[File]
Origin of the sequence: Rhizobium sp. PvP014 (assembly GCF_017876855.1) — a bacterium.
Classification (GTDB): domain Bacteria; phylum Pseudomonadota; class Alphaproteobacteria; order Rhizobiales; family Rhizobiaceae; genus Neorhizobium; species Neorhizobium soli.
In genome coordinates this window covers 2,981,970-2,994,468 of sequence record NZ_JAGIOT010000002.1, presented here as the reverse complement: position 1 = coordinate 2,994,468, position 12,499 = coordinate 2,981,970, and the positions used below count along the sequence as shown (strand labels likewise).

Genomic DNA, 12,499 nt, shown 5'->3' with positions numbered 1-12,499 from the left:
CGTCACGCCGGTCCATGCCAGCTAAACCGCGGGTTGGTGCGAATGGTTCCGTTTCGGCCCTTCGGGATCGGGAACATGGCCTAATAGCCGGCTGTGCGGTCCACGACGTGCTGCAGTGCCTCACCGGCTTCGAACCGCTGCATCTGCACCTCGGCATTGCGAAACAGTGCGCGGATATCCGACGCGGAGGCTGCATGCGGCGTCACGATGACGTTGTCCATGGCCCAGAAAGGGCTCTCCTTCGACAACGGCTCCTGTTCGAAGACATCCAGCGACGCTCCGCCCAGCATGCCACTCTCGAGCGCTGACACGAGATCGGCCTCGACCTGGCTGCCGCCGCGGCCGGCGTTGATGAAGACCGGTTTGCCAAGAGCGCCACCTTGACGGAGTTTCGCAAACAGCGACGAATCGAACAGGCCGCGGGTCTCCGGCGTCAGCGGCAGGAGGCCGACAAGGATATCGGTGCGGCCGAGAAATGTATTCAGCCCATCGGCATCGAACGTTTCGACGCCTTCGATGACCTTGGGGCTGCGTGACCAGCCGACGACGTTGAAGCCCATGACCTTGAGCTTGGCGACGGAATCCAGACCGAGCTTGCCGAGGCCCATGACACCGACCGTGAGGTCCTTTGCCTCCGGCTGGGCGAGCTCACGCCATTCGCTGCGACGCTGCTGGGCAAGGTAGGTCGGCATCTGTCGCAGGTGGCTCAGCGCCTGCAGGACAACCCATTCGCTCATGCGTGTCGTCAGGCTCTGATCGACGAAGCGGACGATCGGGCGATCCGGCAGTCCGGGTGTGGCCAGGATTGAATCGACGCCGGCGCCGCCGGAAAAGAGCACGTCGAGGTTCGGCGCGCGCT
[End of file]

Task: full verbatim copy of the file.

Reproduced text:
Origin of the sequence: Rhizobium sp. PvP014 (assembly GCF_017876855.1) — a bacterium.
Classification (GTDB): domain Bacteria; phylum Pseudomonadota; class Alphaproteobacteria; order Rhizobiales; family Rhizobiaceae; genus Neorhizobium; species Neorhizobium soli.
In genome coordinates this window covers 2,981,970-2,994,468 of sequence record NZ_JAGIOT010000002.1, presented here as the reverse complement: position 1 = coordinate 2,994,468, position 12,499 = coordinate 2,981,970, and the positions used below count along the sequence as shown (strand labels likewise).

Genomic DNA, 12,499 nt, shown 5'->3' with positions numbered 1-12,499 from the left:
CGTCACGCCGGTCCATGCCAGCTAAACCGCGGGTTGGTGCGAATGGTTCCGTTTCGGCCCTTCGGGATCGGGAACATGGCCTAATAGCCGGCTGTGCGGTCCACGACGTGCTGCAGTGCCTCACCGGCTTCGAACCGCTGCATCTGCACCTCGGCATTGCGAAACAGTGCGCGGATATCCGACGCGGAGGCTGCATGCGGCGTCACGATGACGTTGTCCATGGCCCAGAAAGGGCTCTCCTTCGACAACGGCTCCTGTTCGAAGACATCCAGCGACGCTCCGCCCAGCATGCCACTCTCGAGCGCTGACACGAGATCGGCCTCGACCTGGCTGCCGCCGCGGCCGGCGTTGATGAAGACCGGTTTGCCAAGAGCGCCACCTTGACGGAGTTTCGCAAACAGCGACGAATCGAACAGGCCGCGGGTCTCCGGCGTCAGCGGCAGGAGGCCGACAAGGATATCGGTGCGGCCGAGAAATGTATTCAGCCCATCGGCATCGAACGTTTCGACGCCTTCGATGACCTTGGGGCTGCGTGACCAGCCGACGACGTTGAAGCCCATGACCTTGAGCTTGGCGACGGAATCCAGACCGAGCTTGCCGAGGCCCATGACACCGACCGTGAGGTCCTTTGCCTCCGGCTGGGCGAGCTCACGCCATTCGCTGCGACGCTGCTGGGCAAGGTAGGTCGGCATCTGTCGCAGGTGGCTCAGCGCCTGCAGGACAACCCATTCGCTCATGCGTGTCGTCAGGCTCTGATCGACGAAGCGGACGATCGGGCGATCCGGCAGTCCGGGTGTGGCCAGGATTGAATCGACGCCGGCGCCGCCGGAAAAGAGCACGTCGAGGTTCGGCGCGCGCT